Of modest size, this camp was a religious center of enormous value.
In addition to the church, there was a Benedictine convent that housed the girls of the most highly-placed and noble Venetian families: many rumors and gossip about this place. On the one hand it is said of parties and entertainment that these young nuns were not missing but, on the other, this place is remembered for its rigidity and severity, to the point that in the evening the two entrances to the camp were closed by gates.
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The entrance to the field in the direction of San Provolo is noteworthy for its late-Gothic portal (built by the Bon school), decorated with bas-reliefs depicting San Zaccaria (above) and the Virgin and Child flanked by San Giovanni Battista and San Marco.
The field can also be accessed from the San Zaccaria sotoportego (in the direction of the Riva degli Schiavoni); according to popular narrative, that was the point where the Doge Pietro Tradonico, who went to the church of San Zaccaria for the annual visit, was assassinated by a group of supporters of the party in favor of the Franks.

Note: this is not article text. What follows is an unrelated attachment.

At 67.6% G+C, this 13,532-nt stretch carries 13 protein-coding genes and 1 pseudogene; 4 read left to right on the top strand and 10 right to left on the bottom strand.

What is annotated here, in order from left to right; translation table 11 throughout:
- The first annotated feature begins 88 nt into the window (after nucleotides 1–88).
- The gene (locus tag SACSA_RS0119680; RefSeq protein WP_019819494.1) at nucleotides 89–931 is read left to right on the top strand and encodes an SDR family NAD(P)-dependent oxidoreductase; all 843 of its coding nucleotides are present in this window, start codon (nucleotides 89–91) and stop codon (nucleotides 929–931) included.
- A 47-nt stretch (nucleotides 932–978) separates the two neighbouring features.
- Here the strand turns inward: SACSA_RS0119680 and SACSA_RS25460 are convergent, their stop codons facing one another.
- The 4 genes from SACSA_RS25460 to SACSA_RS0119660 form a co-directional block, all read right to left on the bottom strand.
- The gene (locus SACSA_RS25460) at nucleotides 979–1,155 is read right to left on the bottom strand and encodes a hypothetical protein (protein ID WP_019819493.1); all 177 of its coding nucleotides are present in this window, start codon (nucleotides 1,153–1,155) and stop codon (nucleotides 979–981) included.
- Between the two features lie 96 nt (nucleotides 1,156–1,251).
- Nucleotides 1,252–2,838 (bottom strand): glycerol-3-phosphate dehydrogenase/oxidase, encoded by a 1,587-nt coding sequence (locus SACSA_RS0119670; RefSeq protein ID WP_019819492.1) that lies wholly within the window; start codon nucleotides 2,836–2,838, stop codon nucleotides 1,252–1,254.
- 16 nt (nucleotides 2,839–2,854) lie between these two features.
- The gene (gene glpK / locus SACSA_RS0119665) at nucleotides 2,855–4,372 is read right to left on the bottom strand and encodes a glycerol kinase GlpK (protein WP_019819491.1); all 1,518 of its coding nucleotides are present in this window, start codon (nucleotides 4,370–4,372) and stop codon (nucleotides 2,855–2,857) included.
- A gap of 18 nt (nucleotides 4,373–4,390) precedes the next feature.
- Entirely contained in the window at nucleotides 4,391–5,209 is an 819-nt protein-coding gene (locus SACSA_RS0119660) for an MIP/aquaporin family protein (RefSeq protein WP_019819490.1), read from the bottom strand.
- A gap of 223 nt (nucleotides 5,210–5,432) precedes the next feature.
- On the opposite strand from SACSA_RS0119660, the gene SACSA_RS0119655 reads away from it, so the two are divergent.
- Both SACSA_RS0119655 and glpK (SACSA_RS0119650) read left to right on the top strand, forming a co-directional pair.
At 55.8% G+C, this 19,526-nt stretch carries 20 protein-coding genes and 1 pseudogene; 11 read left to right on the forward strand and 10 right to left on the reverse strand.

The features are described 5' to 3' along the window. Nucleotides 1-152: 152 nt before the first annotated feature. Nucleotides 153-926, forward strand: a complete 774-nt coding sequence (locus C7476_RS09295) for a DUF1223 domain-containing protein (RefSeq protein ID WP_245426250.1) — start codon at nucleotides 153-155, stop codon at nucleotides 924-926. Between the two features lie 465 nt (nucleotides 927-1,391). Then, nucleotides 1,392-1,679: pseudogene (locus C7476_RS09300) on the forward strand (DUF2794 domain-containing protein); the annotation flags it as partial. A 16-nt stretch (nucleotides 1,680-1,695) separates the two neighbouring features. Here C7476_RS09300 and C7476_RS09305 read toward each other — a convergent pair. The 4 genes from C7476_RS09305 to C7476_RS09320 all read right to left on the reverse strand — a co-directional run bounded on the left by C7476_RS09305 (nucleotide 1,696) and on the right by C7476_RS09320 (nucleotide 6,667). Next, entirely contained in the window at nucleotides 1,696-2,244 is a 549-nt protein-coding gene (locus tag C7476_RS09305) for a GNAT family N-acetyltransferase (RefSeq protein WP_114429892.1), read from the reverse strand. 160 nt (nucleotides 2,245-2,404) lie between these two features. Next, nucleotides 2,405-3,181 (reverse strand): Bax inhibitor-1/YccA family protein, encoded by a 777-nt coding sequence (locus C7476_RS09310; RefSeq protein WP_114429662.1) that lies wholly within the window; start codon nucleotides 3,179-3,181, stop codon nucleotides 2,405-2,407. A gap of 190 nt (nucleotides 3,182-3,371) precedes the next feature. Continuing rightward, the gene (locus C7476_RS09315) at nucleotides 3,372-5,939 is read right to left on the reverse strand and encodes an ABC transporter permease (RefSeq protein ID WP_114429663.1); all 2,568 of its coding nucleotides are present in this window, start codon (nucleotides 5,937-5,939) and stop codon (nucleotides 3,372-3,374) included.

The camp was an important religious center as it housed the aforementioned church and convent, the school of San Zaccaria and the ancient convent of the Benedictine nuns dating back to 829 (today it is the seat of the provincial command of the carabinieri). The high concentration of religious elements gave rise to a strict regulation testified by the epigraph visible at number 4697: in fact, games were forbidden, to soil the ground and any act over the lines for which very severe penalties were foreseen, moreover it seems that every evening the two entrances to the field were closed by two doors. Despite this rigidity, there were many rumors about the costumes of the nuns of the church of San Zaccaria, especially for the so-called parlor, a real place for parties and meetings, so much so that even puppet shows were said to take place.
At the center of the field there is a real Istrian stone well dating back to the end of the 15th century; it belonged to an antique dealer to which it was later seized to be placed in its current position around 1930.